In a recent case, a group of scammers were randomly collecting card data and spoofing transactions through foreign online stores; a total of 10,700 debit and credit cards were stolen between October 1-17, with a total loss of THB131 million. The banks have established guidelines to ensure that all customers receive refunds, while prompting joint discussions between the Bank of Thailand and the Thai Bankers’ Association to enhance the preventive measures as follows:
1. Strengthen detection of abnormal transactions to cover both low-value and high-frequency transactions, and empower the banks to suspend card usage immediately and notify customers through all channels, with a particular focus on monitoring foreign transactions.
2. Customer notifications are added at the time of every transaction through various channels such as applications, email and SMS.
3. Increase the security measures for using the card by discussing the issue with card network providers such as Visa and MasterCard, to require additional authentication for debit cards that are using OTP when paying at online stores.
“Don’t click, don’t give personal information, and no financial information will be stolen!” is a slogan to keep in mind to protect yourself from the cyber threats posed by “scammers” (Social Engineering). This prevents us from falling into a trap and allows us to break through the “deceiving” settings of scammers, making them unable to “steal” our personal information and cause damage.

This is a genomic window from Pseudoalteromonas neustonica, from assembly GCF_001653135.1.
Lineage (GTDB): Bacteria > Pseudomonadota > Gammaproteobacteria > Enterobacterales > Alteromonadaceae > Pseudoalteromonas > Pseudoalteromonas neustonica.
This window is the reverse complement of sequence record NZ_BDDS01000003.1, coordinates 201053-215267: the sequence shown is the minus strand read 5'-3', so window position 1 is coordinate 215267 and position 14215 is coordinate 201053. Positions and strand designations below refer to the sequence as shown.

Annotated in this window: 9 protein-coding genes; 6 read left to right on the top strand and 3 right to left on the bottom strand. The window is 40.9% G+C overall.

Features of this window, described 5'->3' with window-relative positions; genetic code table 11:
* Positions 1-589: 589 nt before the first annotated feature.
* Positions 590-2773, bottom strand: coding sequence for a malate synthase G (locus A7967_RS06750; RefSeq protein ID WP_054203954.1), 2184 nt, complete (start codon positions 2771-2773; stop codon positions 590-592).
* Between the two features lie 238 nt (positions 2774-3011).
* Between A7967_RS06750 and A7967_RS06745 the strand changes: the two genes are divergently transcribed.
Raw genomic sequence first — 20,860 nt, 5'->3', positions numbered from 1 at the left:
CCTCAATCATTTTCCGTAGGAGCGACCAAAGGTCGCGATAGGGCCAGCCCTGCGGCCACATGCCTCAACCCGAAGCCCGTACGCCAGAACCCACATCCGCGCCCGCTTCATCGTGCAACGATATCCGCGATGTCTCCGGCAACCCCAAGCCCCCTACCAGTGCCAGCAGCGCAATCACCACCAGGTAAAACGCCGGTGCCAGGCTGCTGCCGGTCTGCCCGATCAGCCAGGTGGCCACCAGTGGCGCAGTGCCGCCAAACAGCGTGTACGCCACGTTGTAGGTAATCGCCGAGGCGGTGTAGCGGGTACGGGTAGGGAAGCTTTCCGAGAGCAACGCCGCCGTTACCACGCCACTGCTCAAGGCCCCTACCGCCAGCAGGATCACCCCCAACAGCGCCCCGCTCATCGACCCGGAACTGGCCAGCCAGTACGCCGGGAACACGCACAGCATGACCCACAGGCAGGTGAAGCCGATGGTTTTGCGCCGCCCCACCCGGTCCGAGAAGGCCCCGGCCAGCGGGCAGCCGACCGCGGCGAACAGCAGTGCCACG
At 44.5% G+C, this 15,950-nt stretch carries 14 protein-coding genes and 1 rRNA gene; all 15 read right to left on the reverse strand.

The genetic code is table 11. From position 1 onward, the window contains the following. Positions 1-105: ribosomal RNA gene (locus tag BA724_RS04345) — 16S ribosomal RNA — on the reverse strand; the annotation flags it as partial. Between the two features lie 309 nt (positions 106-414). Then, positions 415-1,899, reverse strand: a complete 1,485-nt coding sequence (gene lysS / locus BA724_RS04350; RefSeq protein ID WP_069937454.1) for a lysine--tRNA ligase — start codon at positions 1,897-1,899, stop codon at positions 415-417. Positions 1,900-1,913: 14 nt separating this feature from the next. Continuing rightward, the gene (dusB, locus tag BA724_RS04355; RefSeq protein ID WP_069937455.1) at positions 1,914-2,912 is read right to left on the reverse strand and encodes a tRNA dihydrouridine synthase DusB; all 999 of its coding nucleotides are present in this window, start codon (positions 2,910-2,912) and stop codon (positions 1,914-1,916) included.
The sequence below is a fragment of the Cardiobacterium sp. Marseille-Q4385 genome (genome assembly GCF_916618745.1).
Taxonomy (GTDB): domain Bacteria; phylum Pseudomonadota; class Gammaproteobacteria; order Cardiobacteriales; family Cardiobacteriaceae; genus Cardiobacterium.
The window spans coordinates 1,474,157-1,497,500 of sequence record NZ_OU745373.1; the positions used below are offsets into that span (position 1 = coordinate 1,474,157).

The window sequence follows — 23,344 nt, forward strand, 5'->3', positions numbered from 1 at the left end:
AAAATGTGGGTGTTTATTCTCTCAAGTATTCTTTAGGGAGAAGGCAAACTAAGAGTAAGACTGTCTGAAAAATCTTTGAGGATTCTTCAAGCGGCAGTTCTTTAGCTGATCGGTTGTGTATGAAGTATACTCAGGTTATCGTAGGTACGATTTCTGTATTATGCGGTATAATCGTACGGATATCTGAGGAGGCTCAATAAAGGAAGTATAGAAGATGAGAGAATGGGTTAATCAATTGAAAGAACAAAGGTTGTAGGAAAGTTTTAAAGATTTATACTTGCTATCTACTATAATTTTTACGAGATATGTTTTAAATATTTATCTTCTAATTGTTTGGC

• Know the Classic Trick: Don’t let unawareness and gullibility lead you to trouble>>> Using old patterns, old techniques such as impersonating employees in trustworthy organizations such as banks, the Bank of Thailand, the government offices, etc., and calling to ask for personal information, including asking for OTP. If you encounter such questions, you shouldn’t trust them, because they are not real employees. The banks have  systems to secure customer information that do not require contacting customers for information through such methods as g calling, sending a link via SMS, chat application and e-mail, but rather allowing the customer to contact  the banks through the official website. If in doubt about entering any information on online transactions or on the website, you should first contact the relevant staff directly.